HAVANA TIMES — The government of Raul Castro adopted a wage hike for doctors working in Cuba that increases the income of the most qualified by more than 150 percent, according to information released today in the official media.
The long awaited measure sees the most highly trained specialists receiving the equivalent of US $60 a month, up from $23. Nevertheless, even with the raise the state sector wages remain very low, reported dpa news.
President Raul Castro announced over a month ago that a raise was coming, taking advantage of the funds derived from Cuba doctors contracted to work abroad, especially in Venezuela and Brazil.
The Council of Ministers approved on Wednesday a “substantial increase” according to the official press. “The biggest winners will be the doctors, dentists and nurses,” said Vice President Marino Murillo, who heads the commission of the market economic reforms taking place on the island.
State media published a table that lists the new monthly salaries, ranging from just over $60 to the highest to $22 for a basic nurse. The new wages will begin to be paid in June, corresponding to the May salaries.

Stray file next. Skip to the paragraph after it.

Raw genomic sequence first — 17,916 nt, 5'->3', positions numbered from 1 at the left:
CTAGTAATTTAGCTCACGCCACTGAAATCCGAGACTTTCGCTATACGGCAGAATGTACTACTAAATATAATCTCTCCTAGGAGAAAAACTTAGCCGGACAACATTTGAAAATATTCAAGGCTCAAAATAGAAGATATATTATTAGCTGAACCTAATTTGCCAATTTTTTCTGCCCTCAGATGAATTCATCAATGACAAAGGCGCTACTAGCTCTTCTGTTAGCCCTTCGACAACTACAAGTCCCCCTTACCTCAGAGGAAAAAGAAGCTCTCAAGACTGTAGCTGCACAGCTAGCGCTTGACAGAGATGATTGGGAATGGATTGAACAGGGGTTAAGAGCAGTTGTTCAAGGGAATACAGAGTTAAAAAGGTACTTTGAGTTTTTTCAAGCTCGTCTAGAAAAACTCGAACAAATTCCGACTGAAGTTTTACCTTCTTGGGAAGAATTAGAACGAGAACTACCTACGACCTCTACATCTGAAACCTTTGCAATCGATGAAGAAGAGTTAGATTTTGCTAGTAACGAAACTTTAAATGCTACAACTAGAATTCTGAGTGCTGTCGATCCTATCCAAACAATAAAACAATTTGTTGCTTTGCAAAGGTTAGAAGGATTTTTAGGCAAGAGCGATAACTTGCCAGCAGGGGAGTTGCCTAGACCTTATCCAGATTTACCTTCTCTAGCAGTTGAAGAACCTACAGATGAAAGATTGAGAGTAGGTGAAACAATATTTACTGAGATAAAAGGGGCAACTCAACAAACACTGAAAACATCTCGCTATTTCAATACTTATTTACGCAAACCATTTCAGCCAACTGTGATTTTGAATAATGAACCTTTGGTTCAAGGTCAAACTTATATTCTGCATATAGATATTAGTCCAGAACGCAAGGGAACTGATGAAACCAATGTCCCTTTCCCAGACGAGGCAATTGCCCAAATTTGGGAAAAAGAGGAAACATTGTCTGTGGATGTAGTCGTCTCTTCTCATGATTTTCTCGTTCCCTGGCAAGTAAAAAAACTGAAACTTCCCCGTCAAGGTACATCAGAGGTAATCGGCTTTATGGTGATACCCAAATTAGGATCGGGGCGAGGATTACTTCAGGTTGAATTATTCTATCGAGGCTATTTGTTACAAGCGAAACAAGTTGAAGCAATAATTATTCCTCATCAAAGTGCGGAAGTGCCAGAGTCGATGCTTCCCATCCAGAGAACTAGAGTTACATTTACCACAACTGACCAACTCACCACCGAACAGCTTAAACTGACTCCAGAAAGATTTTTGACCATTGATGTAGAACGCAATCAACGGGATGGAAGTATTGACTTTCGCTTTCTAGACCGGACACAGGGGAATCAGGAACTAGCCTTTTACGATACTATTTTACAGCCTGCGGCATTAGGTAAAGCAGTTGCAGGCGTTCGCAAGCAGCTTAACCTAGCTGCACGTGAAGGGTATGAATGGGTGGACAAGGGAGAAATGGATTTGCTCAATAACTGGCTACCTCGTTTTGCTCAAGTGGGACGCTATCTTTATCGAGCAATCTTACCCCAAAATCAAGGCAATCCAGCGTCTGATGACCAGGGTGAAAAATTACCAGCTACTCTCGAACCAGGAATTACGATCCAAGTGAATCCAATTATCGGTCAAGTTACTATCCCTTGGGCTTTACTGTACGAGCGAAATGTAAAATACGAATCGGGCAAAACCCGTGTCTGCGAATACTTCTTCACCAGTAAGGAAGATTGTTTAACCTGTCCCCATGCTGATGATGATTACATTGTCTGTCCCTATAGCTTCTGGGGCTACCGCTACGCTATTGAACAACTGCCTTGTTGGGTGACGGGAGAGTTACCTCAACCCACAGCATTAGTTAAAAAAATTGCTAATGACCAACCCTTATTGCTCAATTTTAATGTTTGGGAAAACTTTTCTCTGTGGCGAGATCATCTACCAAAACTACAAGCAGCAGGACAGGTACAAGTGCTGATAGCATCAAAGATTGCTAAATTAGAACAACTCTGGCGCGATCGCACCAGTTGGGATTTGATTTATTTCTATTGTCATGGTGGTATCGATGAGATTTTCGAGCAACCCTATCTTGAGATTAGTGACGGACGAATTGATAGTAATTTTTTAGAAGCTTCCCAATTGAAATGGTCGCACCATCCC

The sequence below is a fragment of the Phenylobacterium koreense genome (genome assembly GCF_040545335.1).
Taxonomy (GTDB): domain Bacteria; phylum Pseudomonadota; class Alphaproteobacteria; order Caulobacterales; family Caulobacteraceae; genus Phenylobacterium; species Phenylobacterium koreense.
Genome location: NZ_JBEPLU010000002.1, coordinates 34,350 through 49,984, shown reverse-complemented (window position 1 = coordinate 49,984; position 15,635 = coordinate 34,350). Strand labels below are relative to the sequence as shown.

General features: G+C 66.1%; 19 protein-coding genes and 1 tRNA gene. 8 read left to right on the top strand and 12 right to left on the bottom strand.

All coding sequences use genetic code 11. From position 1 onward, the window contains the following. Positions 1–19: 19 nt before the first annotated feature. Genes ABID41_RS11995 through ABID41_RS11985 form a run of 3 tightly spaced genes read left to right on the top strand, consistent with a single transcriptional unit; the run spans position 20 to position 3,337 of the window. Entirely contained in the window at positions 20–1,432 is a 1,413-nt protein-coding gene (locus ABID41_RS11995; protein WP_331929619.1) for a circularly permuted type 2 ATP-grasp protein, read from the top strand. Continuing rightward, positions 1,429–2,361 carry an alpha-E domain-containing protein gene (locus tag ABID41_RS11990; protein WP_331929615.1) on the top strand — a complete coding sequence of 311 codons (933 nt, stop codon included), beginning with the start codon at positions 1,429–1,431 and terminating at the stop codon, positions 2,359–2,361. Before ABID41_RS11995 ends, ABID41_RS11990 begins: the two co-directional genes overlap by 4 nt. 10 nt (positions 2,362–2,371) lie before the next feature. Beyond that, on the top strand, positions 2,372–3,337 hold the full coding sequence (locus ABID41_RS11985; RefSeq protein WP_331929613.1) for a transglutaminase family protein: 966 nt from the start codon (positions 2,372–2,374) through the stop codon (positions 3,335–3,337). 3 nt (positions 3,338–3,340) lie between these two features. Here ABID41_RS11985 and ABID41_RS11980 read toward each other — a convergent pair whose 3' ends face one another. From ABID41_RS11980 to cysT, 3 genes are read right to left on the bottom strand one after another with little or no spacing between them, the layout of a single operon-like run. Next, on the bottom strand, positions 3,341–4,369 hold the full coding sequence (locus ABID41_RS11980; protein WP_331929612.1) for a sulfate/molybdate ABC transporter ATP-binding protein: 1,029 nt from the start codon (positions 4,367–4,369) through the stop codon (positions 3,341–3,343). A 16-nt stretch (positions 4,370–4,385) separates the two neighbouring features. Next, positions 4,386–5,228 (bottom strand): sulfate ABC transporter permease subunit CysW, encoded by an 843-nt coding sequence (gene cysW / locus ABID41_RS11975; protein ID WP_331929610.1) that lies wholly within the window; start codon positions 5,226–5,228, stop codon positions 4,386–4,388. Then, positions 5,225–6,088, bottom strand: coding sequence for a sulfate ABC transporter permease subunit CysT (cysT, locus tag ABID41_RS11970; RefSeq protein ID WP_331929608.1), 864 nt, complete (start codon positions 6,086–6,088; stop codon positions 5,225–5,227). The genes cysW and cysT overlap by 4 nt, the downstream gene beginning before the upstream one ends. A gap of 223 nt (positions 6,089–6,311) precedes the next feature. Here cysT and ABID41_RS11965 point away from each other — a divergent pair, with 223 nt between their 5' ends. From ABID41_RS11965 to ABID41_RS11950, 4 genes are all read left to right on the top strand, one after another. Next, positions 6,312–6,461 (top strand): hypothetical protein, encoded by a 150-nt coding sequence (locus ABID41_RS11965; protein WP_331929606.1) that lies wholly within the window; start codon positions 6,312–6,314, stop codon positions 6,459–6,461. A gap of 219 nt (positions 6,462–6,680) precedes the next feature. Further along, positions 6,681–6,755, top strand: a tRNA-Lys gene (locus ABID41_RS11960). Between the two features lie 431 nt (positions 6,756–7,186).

With this, doctors will be among the highest paid workers in the state sector on the island. For years Raul Castro has been saying that those that produce more should be earning more.
“Let’s keep in mind that to achieve the essential principle to distribute wealth we must first create it, and to do so we have to steadily increase efficiency and productivity,” said Castro in February in a speech to the Federation of Cuban Workers.
The new salaries of doctors, however, remain very low for example in relation to the income of some people who work in tourism or in the emerging private sector.
The island has issued licenses to some 450,000 self-employed, who work mainly in the food and small services sectors. According to the success of the business, some of these people can earn several hundred dollars a month. (No statistic has been forthcoming as to how many of the total figure of self-employed has had to turn in their licenses because their effort was a failure).
Despite extensive subsidies for basic services, Cubans complain that government salaries are not enough to live on. Many people get by receiving remittances from relatives abroad.
The announcement of salary increases for doctors also has benefited those working in missions in other countries. Among other measures, “the hard currency (CUC) payments “for the thousands of employees in Venezuela will be doubled,” said Granma daily.
Recently, the Brazilian authorities reported that Cuba rose to $1,250 the salary of their physicians in Brazil, where some 11,430 are now located.